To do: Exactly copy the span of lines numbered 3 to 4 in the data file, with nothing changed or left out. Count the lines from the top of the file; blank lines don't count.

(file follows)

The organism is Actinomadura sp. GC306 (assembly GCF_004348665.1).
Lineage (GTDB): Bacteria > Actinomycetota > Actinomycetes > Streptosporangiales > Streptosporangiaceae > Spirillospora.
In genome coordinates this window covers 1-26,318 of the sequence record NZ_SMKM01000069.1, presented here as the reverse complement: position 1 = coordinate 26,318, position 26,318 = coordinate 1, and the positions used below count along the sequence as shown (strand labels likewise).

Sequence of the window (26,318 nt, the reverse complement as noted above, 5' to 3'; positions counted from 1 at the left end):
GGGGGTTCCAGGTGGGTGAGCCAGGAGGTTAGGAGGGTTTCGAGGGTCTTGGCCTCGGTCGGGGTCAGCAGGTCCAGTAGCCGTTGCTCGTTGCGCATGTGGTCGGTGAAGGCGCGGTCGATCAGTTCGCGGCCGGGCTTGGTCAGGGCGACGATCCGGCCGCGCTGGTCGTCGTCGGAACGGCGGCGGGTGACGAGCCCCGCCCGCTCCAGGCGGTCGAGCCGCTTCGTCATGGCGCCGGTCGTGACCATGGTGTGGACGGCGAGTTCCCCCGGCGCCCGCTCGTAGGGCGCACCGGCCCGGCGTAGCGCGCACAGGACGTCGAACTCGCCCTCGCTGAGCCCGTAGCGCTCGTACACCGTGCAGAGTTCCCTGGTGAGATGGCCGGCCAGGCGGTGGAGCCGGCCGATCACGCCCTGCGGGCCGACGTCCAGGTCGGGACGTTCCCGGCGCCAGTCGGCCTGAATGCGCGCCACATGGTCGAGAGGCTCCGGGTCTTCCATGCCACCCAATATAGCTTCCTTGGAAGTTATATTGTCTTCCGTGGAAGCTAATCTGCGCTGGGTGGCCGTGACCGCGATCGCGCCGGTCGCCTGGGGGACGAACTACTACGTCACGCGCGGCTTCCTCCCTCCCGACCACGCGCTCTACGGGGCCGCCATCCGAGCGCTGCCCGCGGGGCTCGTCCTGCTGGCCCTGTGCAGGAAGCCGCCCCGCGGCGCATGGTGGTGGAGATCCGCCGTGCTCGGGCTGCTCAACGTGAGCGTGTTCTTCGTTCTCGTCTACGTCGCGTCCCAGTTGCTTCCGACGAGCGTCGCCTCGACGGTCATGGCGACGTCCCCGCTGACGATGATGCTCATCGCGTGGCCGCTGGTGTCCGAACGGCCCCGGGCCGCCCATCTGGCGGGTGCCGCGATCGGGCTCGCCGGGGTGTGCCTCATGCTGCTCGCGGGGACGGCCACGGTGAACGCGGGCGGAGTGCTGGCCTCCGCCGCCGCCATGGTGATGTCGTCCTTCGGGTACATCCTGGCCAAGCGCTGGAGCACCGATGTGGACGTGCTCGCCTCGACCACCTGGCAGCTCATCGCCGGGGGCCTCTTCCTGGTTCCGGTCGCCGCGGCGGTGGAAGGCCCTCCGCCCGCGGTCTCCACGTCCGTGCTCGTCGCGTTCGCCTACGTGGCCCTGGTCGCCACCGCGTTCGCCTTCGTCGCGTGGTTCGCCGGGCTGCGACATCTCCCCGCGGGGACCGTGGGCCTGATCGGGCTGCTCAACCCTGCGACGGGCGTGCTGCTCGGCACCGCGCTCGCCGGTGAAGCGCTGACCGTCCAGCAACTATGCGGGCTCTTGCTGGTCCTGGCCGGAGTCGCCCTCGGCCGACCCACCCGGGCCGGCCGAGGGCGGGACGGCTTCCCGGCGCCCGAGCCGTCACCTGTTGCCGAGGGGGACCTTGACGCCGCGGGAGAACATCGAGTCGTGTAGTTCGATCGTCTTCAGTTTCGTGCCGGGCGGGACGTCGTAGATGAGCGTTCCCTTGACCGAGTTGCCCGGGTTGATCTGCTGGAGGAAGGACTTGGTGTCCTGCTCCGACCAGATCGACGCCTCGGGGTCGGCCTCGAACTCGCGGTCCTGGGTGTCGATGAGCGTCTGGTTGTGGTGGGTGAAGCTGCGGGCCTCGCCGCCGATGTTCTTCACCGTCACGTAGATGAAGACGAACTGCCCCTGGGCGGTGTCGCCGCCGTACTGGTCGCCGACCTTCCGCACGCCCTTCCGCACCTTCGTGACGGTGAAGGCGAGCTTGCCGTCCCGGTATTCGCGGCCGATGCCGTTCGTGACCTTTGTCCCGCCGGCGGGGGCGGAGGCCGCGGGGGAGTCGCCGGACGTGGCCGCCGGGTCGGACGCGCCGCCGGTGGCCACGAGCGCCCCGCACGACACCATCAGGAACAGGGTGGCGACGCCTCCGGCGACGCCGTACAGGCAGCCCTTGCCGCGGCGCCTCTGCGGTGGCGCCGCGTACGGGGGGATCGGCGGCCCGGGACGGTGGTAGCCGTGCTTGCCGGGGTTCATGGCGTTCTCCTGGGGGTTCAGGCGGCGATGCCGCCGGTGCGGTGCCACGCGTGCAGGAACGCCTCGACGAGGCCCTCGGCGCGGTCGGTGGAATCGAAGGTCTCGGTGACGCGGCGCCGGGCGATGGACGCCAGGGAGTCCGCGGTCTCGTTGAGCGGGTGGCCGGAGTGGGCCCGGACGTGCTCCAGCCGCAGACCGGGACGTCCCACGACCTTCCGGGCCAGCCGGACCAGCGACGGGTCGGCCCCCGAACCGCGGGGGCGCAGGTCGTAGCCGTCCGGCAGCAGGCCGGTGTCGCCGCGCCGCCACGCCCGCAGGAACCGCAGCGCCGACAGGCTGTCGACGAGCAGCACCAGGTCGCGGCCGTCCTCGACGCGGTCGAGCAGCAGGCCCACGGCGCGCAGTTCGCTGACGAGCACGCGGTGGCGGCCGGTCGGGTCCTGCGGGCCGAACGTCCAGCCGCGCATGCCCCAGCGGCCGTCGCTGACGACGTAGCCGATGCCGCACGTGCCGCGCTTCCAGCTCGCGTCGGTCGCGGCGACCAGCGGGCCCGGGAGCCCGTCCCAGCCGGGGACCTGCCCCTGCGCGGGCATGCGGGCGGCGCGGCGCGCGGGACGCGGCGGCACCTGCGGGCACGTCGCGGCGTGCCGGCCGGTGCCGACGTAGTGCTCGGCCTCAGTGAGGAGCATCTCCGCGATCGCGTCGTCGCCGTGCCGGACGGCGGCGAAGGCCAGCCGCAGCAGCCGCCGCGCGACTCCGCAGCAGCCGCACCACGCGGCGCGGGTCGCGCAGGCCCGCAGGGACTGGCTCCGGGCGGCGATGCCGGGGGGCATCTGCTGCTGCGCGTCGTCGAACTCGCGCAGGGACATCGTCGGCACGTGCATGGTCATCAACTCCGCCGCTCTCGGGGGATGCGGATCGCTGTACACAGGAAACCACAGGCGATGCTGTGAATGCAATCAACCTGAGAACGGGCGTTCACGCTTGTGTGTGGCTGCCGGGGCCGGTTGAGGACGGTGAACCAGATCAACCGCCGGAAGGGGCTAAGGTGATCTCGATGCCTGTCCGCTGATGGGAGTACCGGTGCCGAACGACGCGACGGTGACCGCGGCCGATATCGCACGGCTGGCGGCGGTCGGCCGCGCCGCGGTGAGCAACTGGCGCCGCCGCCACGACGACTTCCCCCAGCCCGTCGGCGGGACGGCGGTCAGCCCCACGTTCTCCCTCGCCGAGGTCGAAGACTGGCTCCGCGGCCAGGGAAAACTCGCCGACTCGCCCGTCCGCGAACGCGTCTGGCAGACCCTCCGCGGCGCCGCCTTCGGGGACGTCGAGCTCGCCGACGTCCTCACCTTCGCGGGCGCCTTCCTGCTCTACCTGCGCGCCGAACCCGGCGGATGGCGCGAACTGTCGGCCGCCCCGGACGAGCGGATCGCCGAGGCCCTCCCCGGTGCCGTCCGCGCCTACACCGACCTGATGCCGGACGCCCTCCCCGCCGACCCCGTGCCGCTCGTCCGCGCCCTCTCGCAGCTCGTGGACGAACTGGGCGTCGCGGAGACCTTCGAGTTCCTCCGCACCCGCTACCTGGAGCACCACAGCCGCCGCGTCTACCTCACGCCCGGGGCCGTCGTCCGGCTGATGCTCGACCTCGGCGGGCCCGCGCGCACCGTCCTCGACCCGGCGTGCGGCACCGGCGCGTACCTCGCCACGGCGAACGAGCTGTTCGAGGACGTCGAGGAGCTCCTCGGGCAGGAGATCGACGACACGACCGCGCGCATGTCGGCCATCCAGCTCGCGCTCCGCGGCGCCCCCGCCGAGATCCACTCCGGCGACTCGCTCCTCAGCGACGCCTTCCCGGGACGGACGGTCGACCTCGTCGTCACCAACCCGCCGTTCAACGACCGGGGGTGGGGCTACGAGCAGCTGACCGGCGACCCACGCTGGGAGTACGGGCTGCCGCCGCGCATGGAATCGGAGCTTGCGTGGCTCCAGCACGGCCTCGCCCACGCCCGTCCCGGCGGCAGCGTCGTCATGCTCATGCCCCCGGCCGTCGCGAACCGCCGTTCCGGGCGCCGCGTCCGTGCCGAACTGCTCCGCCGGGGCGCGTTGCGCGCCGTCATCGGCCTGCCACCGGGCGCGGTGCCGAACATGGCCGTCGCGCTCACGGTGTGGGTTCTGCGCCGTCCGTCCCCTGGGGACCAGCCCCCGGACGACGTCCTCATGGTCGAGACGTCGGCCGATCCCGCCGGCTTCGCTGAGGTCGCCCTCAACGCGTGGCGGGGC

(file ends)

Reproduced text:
In genome coordinates this window covers 1-26,318 of the sequence record NZ_SMKM01000069.1, presented here as the reverse complement: position 1 = coordinate 26,318, position 26,318 = coordinate 1, and the positions used below count along the sequence as shown (strand labels likewise).

Sequence of the window (26,318 nt, the reverse complement as noted above, 5' to 3'; positions counted from 1 at the left end):